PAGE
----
1. Limited time only! Sign up for a free 30min personal tutor trial with Chegg Tutors
    Dismiss Notice
Dismiss Notice
Join Physics Forums Today!
The friendliest, high quality science and math community on the planet! Everyone who loves science is here!

Questions about light absorption

  1. Nov 30, 2011 #1
  2. jcsd
  3. Dec 1, 2011 #2

    Simon Bridge

    User Avatar
    Science Advisor
    Homework Helper

    It is to do with how absorption happens.

    Let's see if I can give you a simple model:

    A photon encounters an atom, it is absorbed if the energy of the photon matches closely enough with the difference in energy between two atomic energy levels. The atom becomes excited for a while, then releases the energy in a series of lower energy jumps or mechanically by jostling adjacent atoms ... so the material heats up.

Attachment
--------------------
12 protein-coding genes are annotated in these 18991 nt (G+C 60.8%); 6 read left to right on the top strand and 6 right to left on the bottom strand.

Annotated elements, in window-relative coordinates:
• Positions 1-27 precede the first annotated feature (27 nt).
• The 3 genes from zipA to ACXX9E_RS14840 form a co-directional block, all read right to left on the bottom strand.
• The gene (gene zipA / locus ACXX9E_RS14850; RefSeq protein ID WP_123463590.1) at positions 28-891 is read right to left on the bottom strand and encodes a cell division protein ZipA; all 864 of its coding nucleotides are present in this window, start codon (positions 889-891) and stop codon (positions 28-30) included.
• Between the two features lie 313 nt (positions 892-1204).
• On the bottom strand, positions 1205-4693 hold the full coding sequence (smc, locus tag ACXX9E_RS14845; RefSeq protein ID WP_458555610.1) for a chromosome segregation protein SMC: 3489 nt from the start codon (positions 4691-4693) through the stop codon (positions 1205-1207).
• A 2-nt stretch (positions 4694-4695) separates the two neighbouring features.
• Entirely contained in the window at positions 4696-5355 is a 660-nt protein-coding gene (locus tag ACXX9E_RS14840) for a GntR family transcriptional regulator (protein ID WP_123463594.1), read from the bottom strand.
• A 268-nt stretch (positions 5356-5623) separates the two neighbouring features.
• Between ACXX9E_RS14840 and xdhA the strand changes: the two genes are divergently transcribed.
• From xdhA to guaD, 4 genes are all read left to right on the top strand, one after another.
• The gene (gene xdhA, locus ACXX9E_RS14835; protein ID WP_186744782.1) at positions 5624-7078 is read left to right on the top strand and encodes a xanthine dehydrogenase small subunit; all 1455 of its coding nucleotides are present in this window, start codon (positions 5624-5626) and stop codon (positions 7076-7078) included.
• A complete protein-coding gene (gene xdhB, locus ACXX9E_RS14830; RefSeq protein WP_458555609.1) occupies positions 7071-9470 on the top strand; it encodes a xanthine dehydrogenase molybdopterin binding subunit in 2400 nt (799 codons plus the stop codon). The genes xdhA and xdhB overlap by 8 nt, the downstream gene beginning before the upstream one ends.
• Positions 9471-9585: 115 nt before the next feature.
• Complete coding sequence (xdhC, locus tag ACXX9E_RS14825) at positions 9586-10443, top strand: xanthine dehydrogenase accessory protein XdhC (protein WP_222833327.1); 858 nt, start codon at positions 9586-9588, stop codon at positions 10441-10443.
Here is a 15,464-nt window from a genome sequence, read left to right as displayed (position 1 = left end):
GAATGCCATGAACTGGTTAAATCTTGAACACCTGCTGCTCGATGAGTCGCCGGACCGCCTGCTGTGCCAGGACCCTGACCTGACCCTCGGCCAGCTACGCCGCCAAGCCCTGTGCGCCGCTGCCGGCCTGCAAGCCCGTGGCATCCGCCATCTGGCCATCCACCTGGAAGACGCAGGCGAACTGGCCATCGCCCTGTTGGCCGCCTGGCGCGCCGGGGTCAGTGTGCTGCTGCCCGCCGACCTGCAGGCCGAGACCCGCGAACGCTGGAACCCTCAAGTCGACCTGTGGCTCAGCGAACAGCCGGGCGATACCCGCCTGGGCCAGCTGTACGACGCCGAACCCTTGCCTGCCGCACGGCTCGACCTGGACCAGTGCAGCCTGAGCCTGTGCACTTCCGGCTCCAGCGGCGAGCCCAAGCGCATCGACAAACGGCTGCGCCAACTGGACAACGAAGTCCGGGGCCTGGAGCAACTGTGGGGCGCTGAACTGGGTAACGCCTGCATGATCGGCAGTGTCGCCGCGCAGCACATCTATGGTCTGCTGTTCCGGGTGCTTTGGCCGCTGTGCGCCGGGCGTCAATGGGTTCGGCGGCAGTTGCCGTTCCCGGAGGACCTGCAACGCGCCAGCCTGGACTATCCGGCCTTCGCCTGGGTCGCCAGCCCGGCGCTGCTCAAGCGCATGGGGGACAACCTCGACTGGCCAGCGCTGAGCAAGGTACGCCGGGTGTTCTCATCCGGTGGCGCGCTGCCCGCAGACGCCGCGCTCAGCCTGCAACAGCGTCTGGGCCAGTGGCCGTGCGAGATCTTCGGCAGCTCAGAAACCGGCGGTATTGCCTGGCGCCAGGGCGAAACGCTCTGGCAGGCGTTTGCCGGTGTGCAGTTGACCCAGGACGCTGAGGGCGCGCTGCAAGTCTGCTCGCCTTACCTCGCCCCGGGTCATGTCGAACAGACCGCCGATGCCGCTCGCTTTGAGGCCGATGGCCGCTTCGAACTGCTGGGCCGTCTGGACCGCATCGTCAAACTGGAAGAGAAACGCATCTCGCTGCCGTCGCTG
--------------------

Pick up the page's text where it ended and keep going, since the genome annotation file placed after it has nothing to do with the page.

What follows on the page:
The higher the energy of the photon, the bigger the energy hit, and for very high energy (eg x-rays or gamma rays) the energy is enough to ionize the atom. Thus even x-rays do not go through everything. In fact, x-ray absorbtion spectroscopy is an important tool.

    For a wider discussion see:
  4. Dec 1, 2011 #3


    User Avatar
    Staff Emeritus
    Science Advisor
    Education Advisor

    There is a difference between absorption by atomic gasses, versus absorption by a solid. Please read the FAQ subforum in the General Physics forum, especially the discussion on "phonons".

Share this great discussion with others via Reddit, Google+, Twitter, or Facebook